As a child of the late 90’s, I have never seen Predator. In fact, I have never seen any Predator film. I know of them like I know about Xenomorphs, but both of these movie franchises fall into categories I’m not too crazy about: Alien is a space film, and Predator is a war film. Now, before I turn you away completely, let me say I respect these films for what they are. I think the monsters are absolutely badass in terms of design, presentation, and their respective skill sets. But I’ve always found myself partial to the Predators, possibly because I find their dedication to rules honorable, or their hunting techniques captivating. I’m not entirely sure, but when I saw there was a game coming out about them, I was instantly intrigued. Furthermore, when I saw it was bringing back the 4v1 format that was so popular a few years back (looking at you, Evolve), I knew this was too good to be true. So this weekend, during the free trial period, I dove into the world of Predators and found myself absolutely falling in love with the game. So much so, that here I am writing an informal preview just to get it off my chest.

Predator: Hunting Grounds cuts to the chase, no pun intended, fairly quickly. Matchmaking is simple, and surprisingly I didn’t have to wait long at all to find a match, ever. Players can choose to either join a quick match, which will randomly assign you on a team, or through the matchmaking menu players can choose to either be strictly a soldier, or strictly a Predator. I enjoyed that freedom to choose, however I did not discriminate, so I stuck to quick joining. My first match dropped me in as a soldier, following a cutscene aboard a helicopter in which the silent heroes dropped into the jungle with smug looks on their faces, ready for a big manly mission to… shoot things in the jungle. As I took control of my character, I quickly saw this was standard FPS procedure. You’re given a primary weapon, secondary weapon, and some special items ranging from grenades to adrenaline shots that restore health. The game does a good job of making you feel like a group of lone soldiers in the jungle. You’re fairly under-equipped in terms of ammo and supplies, and when downed you can only revive players for so long before they die, and must be revived back at the beginning of the level – I’ll return to this later.

Following my fellow soldiers into the jungle, we soon encountered AI enemies. This was a surprise to me, as I had thought we were here to hunt the Predator alone. I had played the game’s tutorial level, but that only taught me Predator controls, which in turn only taught me how to slaughter humans mercilessly; I knew nothing about being a soldier. Imagine my surprise when a voice-over prompted my team to search for objectives including, but not limited to: finding a computer, protecting the computer as it uploads data, getting to the helicopter, protecting the LZ, and boarding said helicopter. As I was blowing away enemies of varying strength and collecting hidden jewels to increase my XP, I found myself wondering where this freaking Predator was. Then it happened, I watched as an unknown force would swoop from the trees, wipe out a couple enemies, and leave a trail of green as it vanished back into the foliage. It was then that I realized just how incredible this game could be.

In this first round, I personally didn’t make it to the end. Two of my teammates were killed, which prompted my last remaining teammate to head back to the beginning of the level and revive them. As this was lost on a newbie like me, I just thought I had been abandoned, so I held out the objective until I, too, was gunned down by enemies and left for dead. I’m not sure if you’re only given one revive or my teammates just hated me, but I watched and waited until the end to see my team leave and the Predator scream at our chopper as we flew away. This action was, to put it simply, mind-blowing. I’ve played my fair share of shooters and not one has left me feeling like a lone badass holding off waves of enemies in such a way as this. If the Predator had appeared at this moment, I would’ve been dead a lot sooner (and possibly saved in the revive), but I believe he was too busy with the others to notice me left behind. That, or the map size confused him, as it confused me in later matches. The leading downfall of Predator: Hunting Grounds is its map size. Initially, it’s awesome because it keeps the Predator at bay and makes each objective feel like a level in itself. But while playing as the Predator, or even a soldier on his way to revive teammates, the map size can lead to confusion and frustration, especially when up against a 15-minute timer per round.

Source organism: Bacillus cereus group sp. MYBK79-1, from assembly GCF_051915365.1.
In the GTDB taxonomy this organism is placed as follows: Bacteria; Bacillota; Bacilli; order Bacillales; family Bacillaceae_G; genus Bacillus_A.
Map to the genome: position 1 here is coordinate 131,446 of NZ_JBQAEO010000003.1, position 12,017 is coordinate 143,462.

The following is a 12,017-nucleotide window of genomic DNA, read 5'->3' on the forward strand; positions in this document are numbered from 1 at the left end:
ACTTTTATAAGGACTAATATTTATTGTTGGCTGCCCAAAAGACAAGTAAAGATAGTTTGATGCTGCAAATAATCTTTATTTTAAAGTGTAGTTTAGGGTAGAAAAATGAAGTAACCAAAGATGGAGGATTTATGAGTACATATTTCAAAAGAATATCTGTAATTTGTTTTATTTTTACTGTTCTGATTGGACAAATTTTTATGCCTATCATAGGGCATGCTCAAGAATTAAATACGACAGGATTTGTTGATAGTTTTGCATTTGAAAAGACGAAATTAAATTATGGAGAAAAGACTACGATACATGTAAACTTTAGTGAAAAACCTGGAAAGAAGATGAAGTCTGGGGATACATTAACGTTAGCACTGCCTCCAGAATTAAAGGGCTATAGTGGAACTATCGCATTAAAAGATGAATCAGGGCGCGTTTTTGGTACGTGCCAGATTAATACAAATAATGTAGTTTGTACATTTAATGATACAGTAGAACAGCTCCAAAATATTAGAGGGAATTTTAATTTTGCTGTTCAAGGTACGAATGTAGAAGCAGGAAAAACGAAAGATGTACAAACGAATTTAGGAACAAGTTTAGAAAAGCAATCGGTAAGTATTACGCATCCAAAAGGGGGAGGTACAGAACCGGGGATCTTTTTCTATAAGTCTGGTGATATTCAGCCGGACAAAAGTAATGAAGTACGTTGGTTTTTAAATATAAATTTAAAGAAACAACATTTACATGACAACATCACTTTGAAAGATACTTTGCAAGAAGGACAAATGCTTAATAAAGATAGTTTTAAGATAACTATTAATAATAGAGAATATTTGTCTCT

In later forays as a soldier, I made it to the helicopter. This isn’t to say I made it out of the jungle, however, but I’ll get to that in a second. The whole time, I was so surprised to see how well teams work together even without using headsets. I never talked with my teammates once, yet we still managed to get things done and complete our objectives. Four-player squads vs. AI enemies and one giant tank make for some tight-knit strategy, I guess. But as I was saying about the helicopter, probably the craziest thing about each round is the final rush to escape. Think of it as heading to a Dark Zone extraction in The Division. Players sprint to that LZ, wait for the ropes to drop, and hold on just a few seconds to escape. But all the while, just like in The Division, you’re being hunted – and this enemy is a lot more terrifying. The Predator is a tank with skills up the wazoo. They can turn invisible, utilize heat vision, shoot with ranged missiles, and even stealth kill from behind in one swift motion if you’re not careful. These beasts are hefty, yes, but they also scare easy when aggro’d by four armed soldiers. What I’m getting at is that final battle at the helicopter can make or break your squad. Working together can take a Predator down in seconds, but running wild without watching your back can mean the death of at least half your squad, which still earns a win, albeit with less rewards. These exciting moments help Predator: Hunting Grounds feel like an even meatier package.